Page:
Our sustainable forestry work: Iwokrama, Guyana
Iwokrama is an area of tropical rainforest in Guyana, South America, covering an area of about 3,710 square kilometers – that’s roughly the size of Cornwall!
The forest is managed by Iwokrama International Centre for Rainforest Conservation and Development (ICC). It’s a not-for-profit organisation, with a focus to create programs that utilise the forest sustainably, allowing for a mutual benefit between the people and the forest itself.
To demonstrate its commitment to social, environmental and economic ways of working, Iwokrama approached Soil Association Certification in 2014 to certify their forest to FSC® (Forest Stewardship Council®) Certification standards. It has since shown exemplary practises in annual surveillance audits.
IIC is the first forest in Guyana to get FSC certification. As the programme grows, and the benefits of certification become evident, local communities who have titled forest area, as well as forestry and logging companies will be encouraged to follow its lead.
A unique reserve of rainforest
Iwokrama is one of the world’s most pristine areas of tropical rainforest, home to some of our largest and most endangered species – the harpy eagle, jaguar, giant otter, anaconda, giant river turtle and more than 30% of species found there are classified as rare and endangered.
The forest is divided into two sectors. One is kept as a wilderness preserve (50% of the total area). The other is the Sustainable Use Area. The majority of the forest is also classified as an intact forest landscape, meaning that overall more than 70% of the area is preserved from any industrial activity.
Responsible forestry practises
Reduced impact logging techniques are used in the Sustainable Use Area, notably full tree inventory, directional felling and skid trail design. This minimises damage to the remaining trees and ensures logs are easily accessible for extraction, which minimises disturbance to surrounding vegetation. Fewer than 10 trees per hectare are removed and regeneration is left to happen naturally.
As well as many other species, the forest has healthy coverage of the highly prized greenheart (Chlorocardium rodiei) and purpleheart (Peltogyne sp.) trees. Both offer natural density and water resistance that make them useful as pilings and decking in the construction of ships, ports and docks, and Iwokrama has successfully used its FSC certification to access valuable export markets in Europe and the US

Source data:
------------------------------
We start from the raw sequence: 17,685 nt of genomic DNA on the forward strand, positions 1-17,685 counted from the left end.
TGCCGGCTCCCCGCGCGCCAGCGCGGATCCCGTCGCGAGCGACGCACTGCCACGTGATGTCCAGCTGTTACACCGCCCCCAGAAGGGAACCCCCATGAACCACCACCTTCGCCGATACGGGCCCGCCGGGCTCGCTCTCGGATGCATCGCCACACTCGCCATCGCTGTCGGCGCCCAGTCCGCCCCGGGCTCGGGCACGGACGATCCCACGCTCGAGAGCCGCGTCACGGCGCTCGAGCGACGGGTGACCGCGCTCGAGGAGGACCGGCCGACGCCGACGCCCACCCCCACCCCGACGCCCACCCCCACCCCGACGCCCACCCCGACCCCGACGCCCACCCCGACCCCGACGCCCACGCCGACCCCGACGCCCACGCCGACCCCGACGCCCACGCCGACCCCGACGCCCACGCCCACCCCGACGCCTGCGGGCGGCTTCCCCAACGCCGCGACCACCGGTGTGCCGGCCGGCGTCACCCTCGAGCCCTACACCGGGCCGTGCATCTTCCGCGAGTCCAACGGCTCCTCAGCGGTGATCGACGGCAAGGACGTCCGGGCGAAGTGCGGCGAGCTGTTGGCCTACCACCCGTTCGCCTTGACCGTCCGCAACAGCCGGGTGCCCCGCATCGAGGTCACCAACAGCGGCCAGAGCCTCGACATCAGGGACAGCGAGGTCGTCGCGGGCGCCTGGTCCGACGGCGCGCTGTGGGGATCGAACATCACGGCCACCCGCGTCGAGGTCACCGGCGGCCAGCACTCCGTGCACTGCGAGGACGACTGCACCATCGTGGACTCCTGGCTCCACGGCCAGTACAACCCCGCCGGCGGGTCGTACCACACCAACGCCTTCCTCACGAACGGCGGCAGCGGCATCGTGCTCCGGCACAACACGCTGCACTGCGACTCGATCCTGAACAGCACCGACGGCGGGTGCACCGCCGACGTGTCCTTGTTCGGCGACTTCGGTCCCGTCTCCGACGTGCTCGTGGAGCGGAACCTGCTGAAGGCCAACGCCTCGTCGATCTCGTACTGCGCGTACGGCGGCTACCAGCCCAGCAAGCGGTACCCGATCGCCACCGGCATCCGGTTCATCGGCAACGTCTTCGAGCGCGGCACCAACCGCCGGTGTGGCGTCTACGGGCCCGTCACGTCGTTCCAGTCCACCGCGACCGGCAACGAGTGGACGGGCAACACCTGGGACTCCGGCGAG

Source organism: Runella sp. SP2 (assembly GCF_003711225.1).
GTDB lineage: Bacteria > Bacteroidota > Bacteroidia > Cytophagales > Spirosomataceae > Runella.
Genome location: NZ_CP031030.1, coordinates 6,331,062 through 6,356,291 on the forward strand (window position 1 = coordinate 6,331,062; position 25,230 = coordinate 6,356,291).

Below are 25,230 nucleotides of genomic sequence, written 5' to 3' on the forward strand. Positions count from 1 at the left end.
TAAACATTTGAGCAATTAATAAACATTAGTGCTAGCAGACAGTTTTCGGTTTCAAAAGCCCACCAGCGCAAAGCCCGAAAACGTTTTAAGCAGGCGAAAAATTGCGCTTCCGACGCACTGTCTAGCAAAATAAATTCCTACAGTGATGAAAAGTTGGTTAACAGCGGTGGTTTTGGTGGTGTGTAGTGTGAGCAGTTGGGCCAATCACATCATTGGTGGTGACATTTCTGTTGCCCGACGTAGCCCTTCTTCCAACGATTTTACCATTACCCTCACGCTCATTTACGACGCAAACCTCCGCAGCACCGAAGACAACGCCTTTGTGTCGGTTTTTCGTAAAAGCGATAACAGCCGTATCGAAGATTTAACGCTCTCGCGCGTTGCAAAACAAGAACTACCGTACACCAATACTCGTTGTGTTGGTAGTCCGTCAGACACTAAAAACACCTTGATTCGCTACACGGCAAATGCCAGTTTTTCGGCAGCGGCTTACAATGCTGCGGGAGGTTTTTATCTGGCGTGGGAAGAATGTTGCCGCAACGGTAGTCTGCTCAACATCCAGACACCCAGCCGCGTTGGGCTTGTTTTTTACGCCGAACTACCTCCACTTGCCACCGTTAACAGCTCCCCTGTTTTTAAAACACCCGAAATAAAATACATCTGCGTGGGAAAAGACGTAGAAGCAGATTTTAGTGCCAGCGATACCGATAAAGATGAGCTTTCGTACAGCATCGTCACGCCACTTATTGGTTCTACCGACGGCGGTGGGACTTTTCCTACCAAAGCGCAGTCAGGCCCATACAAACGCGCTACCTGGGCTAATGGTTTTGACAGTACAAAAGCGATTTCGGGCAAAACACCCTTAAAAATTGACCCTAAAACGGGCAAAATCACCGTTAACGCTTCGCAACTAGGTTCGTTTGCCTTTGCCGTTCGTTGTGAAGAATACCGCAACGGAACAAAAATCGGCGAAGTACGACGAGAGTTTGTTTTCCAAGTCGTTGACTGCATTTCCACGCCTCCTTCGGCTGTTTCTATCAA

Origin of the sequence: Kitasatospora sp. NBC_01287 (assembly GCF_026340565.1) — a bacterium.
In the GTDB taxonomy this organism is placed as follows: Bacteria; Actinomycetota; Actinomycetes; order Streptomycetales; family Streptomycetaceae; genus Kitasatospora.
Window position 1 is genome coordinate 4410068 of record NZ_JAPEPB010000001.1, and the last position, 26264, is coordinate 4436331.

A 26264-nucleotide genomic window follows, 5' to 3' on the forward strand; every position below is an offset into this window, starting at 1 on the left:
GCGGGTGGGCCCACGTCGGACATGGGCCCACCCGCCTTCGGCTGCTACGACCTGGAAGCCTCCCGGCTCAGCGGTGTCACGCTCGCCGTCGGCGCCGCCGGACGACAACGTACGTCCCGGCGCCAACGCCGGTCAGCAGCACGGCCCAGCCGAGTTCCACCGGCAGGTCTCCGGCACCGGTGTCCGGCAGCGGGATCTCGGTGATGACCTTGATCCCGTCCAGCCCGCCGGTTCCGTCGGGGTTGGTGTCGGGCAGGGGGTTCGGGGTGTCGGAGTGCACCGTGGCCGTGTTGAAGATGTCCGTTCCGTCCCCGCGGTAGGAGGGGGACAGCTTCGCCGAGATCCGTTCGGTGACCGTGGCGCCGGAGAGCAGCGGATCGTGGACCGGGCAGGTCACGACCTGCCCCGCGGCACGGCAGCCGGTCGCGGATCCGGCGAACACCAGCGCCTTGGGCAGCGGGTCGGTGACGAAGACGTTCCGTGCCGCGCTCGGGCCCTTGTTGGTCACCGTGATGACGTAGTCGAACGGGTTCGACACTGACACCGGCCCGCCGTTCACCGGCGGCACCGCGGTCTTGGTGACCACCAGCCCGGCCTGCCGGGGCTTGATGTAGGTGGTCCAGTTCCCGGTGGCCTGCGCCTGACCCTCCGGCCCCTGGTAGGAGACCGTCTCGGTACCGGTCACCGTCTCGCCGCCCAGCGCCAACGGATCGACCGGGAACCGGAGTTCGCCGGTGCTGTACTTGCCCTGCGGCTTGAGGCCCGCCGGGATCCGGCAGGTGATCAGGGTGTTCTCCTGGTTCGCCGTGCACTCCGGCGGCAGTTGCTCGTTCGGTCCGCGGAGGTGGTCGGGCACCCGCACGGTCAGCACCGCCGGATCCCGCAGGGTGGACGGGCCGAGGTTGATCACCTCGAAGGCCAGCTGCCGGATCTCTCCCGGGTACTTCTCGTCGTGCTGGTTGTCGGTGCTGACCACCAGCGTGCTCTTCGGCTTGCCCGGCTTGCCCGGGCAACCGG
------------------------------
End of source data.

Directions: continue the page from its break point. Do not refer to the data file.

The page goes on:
Iwokrama is exceptional among conservation organisations for joining with local people in every aspect of its work. Close relationships with local indigenous communities, based on equality and mutual trust, help drive the co-management of Iwokrama and its resources.
16 local communities (approximately 7,000 people) are shareholders and participants in the IIC’s sustainable timber, tourism and research operations and share benefits through co-management of the forest and benefit-sharing agreements.
Upholding the rights of local communities is an integral aspect of FSC certification, and during our audits it was important that we consult with local stakeholders, including meeting with local representatives and villagers.
Iwokrama is many things to many people; it is a well-managed forest seeking to balance conservation, social consciousness and economic use while meeting the needs of present and future generations. Forest Management certification with Soil Association Certification validates Iwokrama’s efforts to demonstrate social, environmental and ecological sustainability, conservation and community benefits.Dane Gobin, Iwokrama International Centre
Guyana’s gift to the world
Iwokrama is a magical place; preserved as one of the last untouched rainforests in world. Under the stewardship of the ICC, Iwokrama populations of jaguars, primates, bird species, and other flora and fauna are flourishing, as well as empowered communities whose voice is vital to how the forest is managed.
Learn more about the work at Iwokrama or read about the work we do across our organisation to protect and celebrate forests around the world.
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